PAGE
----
Friday, December 5, 2014

Quantum capacitance is the charge compressibility

In a quantum many-body system a key thermodynamic quantity is the charge compressibility, the derivative of the charge density with respect to the chemical potential d n/d mu.

In a degenerate Fermi gas kappa is simply proportional to the density of states at the Fermi energy.
kappa is zero in a Mott insulator. As the Mott transition is approached, the behaviour of kappa is non-trivial. For a band width (or frustration) controlled Mott transition that occurs at half filling, Jure Kokalj and I showed how kappa smoothly approached zero as the Mott transition was approached. However, there is some debate as to what happens for doping controlled transitions, e.g. does kappa diverge as one approaches the Mott insulator.

One thing I had wondered about was how one actually measures kappa accurately in an experiment. Varying the chemical potential and/or charge density is not always possible or straightforward.
See for example, Figure 10 in this review by Jaklic and Prelovsek, which compares experimental results on the cuprates with calculations for the t-J model.
The experimental error bars are large.

At the recent Australasian Workshop on Emergent Quantum MatterChris Lobb gave a nice talk about "Atomtronics" where he talked about how you define R, L, and C [resistance, inductance, and capacitance] in cold atom transport experiments. He argued that the capacitance was related to
d mu/dn. This got my attention.
Michael Fuhrer pointed out how there were measurements of the "quantum capacitance" for graphene.

Recent measurements for graphene are in this nice paper. They give a helpful review of the technique and the relevant equations.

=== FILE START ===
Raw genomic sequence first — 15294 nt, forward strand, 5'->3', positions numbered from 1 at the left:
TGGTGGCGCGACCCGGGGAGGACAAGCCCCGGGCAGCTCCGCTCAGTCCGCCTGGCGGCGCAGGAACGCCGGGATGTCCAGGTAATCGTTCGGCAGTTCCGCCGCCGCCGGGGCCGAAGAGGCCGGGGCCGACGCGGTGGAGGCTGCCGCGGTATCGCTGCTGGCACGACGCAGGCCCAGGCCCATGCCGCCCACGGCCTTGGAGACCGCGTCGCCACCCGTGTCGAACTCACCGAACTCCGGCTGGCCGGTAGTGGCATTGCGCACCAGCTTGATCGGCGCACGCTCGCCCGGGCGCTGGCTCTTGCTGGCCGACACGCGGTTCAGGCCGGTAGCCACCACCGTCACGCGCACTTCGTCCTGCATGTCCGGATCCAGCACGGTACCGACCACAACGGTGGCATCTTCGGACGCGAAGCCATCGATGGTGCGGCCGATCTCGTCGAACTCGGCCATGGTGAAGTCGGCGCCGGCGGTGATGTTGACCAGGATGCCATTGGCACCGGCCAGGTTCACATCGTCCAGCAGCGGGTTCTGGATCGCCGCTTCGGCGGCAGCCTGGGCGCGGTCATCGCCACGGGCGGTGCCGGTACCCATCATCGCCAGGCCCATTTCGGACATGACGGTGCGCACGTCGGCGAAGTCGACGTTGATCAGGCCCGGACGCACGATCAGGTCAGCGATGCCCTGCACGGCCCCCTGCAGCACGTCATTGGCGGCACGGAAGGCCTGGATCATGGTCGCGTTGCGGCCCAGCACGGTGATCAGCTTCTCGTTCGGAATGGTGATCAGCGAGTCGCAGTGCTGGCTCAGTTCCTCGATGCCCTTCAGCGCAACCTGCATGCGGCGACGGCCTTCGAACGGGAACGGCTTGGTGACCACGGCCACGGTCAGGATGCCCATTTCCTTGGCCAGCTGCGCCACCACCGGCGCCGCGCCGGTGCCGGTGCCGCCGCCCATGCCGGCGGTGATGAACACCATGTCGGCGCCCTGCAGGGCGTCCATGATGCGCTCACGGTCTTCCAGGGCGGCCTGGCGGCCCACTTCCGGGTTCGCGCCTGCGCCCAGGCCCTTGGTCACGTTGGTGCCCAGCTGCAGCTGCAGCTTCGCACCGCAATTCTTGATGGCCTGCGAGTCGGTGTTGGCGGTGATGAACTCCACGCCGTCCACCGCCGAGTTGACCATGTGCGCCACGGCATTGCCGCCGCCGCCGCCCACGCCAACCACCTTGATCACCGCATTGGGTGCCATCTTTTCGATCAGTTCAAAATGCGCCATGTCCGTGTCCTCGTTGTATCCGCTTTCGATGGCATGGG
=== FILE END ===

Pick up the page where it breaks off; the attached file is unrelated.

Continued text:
Personally, I don't find this "derivation" completely obvious, but can follow the algebraic steps.

Why is C_Q called the "quantum capacitance"? This wasn't at all clear to me.
But, there is a helpful discussion in a paper,
Quantum capacitance devices by Serge Luryi

For a non-interacting two dimensional fermion gas the density of states scales inversely with the square of hbar. Hence, it diverges as hbar goes to zero. This means the quantum capacitance diverges and the "quantum" term C_Q in the equation  disappears.

In the graphene paper, the authors extract the renormalised Fermi velocity as a function of the density [band filling] and compare to renormalisation group calculations, that take into account electron-electron interactions, and predict a logarithmic dependence, as shown below. Red and blue are the theory, and experimental curves, respectively.

As exciting as the above is, it is still not clear to me how to measure the "quantum capacitance" for a multi-layer system.

Update. (December 10, 2014)
Lu Li brought to my attention his measurements of the capacitance of the 2and earlier measurements of negative compressibility of correlated two dimensional electron gases (2DEGs) by Eisenstein and by Kravchenko.
Background theory has been discussed extensively by Kopp and Mannhart.